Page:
If there's a single takeaway from The Hunger Games, the first of four planned movies based on the omnipresent YA book franchise by Suzanne Collins, it's that Jennifer Lawrence is a genuine, true blue, big time movie star. Coming off a deservedly acclaimed breakout performance in the indie drama Winter's Bone and a strong supporting turn in last summer's comic book blockbuster X-Men: First Class, the actress picks up the archer's bow wielded by Katniss Everdeen, the girl revolutionary at the center of the novels. On the page, Katniss functions as a kind of wish-fulfillment character for every teen reader -- girls and boys alike -- that has ever felt alienated and aggrieved by an unjust society. (And that's pretty much every teenager from the dawn of time.) The great accomplishment of Lawrence's performance is that she takes a person that every fan of the book has imagined themselves being and makes her completely her own. From the opening scenes, she's completely locked in to Katniss's headspace and vividly portrays her transformation from amateur hunter to battle-tested fighter. So yes, Lawrence is terrific. The movie itself, unfortunately, is a disappointment.
Faced with the daunting task of translating a passionately beloved book to the screen, director/co-writer Gary Ross and his fellow scribes Billy Ray and Collins herself have made the understandable, but unfortunate, decision to primarily follow the letter rather than the spirit of the novel. Much like the first two Harry Potter films, The Hunger Games tries so hard to find room for every supporting character and minor detail -- lest the fans stage a riot over a single exclusion -- that the movie ends up feeling scattered and slack, lacking the heroine's laserlike focus on the task at hand. The unnecessarily prolonged 140-minute running time alone illustrates the filmmakers' reluctance to streamline the narrative, even when it would benefit their stated goal: to make a movie that honors and packs the same punch as the source material.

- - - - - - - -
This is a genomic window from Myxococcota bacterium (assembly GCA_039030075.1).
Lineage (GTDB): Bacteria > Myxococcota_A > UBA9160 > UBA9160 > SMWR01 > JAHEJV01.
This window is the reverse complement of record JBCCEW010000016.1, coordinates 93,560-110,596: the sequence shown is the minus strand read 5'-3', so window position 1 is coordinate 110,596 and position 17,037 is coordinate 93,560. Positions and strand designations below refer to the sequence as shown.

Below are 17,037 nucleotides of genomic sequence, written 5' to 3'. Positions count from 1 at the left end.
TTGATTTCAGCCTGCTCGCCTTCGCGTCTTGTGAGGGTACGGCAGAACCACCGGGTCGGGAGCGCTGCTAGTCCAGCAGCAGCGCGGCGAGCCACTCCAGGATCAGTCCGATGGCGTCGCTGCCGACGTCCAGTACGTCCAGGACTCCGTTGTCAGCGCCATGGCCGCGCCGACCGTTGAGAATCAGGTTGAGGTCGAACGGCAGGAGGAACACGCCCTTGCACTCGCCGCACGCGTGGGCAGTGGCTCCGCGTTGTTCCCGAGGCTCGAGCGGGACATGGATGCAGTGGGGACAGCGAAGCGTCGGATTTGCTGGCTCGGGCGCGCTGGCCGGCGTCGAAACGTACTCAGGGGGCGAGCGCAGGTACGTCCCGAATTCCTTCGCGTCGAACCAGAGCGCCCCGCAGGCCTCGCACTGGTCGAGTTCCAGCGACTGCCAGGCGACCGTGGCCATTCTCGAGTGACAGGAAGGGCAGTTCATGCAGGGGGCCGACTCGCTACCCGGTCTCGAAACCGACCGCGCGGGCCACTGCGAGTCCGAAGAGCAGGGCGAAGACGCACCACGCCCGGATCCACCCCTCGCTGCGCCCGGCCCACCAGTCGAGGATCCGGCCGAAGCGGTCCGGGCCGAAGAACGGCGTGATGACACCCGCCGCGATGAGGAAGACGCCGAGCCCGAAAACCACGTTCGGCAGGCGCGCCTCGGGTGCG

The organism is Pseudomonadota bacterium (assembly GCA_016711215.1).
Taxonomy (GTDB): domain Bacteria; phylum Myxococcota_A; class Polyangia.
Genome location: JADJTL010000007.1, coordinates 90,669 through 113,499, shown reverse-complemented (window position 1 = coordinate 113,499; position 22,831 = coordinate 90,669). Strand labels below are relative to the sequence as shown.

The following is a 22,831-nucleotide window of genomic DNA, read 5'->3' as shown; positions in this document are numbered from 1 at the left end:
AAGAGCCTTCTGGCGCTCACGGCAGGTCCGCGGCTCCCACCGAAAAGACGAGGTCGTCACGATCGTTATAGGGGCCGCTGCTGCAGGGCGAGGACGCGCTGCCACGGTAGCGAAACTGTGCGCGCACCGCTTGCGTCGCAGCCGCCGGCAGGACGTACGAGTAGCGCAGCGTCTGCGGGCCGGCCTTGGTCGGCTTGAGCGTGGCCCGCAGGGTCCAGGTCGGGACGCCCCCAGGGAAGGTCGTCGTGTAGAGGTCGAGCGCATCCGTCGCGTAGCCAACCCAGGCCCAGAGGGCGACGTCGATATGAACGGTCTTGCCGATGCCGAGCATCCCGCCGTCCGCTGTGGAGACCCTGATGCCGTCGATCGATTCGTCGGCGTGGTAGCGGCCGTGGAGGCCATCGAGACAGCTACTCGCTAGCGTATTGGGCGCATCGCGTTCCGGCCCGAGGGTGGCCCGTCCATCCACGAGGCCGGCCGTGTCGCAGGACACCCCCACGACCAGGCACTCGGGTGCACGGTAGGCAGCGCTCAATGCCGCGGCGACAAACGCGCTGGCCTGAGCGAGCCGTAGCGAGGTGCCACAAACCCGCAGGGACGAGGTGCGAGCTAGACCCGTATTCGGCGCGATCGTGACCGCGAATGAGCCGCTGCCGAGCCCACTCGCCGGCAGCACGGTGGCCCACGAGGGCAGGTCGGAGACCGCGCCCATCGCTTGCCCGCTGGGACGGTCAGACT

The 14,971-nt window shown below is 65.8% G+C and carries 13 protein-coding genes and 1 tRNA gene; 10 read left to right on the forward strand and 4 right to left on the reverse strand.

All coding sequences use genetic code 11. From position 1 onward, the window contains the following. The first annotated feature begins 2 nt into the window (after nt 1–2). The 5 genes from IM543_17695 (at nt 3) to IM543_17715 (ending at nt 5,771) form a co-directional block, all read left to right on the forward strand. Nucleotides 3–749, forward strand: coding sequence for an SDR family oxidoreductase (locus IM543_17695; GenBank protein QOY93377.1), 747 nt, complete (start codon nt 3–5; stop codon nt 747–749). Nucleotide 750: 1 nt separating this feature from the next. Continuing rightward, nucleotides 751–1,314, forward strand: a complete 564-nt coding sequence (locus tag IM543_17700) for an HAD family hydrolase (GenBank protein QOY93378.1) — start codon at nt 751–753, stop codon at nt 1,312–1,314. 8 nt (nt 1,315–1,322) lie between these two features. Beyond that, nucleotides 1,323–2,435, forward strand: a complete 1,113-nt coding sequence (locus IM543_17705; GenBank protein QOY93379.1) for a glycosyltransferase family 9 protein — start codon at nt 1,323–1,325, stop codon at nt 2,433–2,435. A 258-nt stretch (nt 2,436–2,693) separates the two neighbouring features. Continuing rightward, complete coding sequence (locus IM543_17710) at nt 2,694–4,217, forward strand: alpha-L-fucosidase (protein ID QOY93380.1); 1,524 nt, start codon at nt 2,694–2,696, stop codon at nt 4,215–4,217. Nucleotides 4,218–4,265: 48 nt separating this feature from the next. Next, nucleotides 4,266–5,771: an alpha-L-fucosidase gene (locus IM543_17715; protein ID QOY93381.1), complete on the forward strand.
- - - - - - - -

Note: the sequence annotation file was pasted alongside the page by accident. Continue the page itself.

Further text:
So much ink has been spilled about The Hunger Games at this point that even people who have never read the book probably know the plot by heart. So let's not waste too much time with needless exposition; suffice it to say, the story unfolds in a dystopian future where, every year, a group of teenagers are forcibly recruited to compete in the Hunger Games, an annual gladiatorial fight to the death that's broadcast live around the country of Panem. The movie evenly divides its time between the run-up to the Games and the event itself; for the first 70 minutes, we watch Katniss volunteer to compete in her younger sister's place and make the journey to Panem's capital city, which is filled with all the wealth and wonders her dirt-poor district lacks. She also gets an up-close-and-personal-look at the way the contest is put together, from the elaborate costumes to the draining training sessions to the crucial involvement of sponsors, individuals who can donate much-needed items to their favorite candidates in the midst of battle. Then the starting horn sounds at the halfway mark and the remaining 70 minutes are given over almost entirely to the Games themselves. Starting off with little at her disposal besides her wits and a rucksack with a few supplies, Katniss fights to be the last person standing amongst 24 armed-to-the-teeth teenagers, a few of whom are on her side -- most notably young Rue (Amandla Stenberg) and Peeta (Josh Hutcherson) the fellow competitor from her district who carries a serious torch for her -- while the rest just want to see her dead.